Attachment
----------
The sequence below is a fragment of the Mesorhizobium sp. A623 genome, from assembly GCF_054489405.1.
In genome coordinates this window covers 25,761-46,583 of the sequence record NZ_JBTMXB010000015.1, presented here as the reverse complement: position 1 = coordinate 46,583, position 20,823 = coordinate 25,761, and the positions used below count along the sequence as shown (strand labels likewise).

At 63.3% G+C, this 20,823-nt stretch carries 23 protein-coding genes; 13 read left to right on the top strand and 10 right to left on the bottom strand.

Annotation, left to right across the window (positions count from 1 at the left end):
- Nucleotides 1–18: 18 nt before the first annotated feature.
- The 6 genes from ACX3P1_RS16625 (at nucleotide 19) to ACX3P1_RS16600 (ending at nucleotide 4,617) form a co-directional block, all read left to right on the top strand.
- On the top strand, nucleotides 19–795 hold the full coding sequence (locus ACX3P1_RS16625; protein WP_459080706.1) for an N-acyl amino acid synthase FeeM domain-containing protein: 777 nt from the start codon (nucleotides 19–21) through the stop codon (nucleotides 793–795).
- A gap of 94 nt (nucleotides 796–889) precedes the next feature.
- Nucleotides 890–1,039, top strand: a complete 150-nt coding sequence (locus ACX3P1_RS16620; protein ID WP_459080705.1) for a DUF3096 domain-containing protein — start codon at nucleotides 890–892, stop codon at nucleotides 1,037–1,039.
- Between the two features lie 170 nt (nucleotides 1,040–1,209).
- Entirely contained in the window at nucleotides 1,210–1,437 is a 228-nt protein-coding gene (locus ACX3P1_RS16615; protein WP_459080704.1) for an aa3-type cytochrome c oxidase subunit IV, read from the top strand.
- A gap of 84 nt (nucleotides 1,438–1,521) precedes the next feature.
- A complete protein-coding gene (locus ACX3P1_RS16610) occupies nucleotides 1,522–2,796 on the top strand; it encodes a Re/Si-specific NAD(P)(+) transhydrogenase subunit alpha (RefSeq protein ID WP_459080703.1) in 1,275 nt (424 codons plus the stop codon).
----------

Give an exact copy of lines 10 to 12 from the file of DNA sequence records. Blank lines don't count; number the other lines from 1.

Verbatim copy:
- Between the two features lie 170 nt (nucleotides 1,040–1,209).
- Entirely contained in the window at nucleotides 1,210–1,437 is a 228-nt protein-coding gene (locus ACX3P1_RS16615; protein WP_459080704.1) for an aa3-type cytochrome c oxidase subunit IV, read from the top strand.
- A gap of 84 nt (nucleotides 1,438–1,521) precedes the next feature.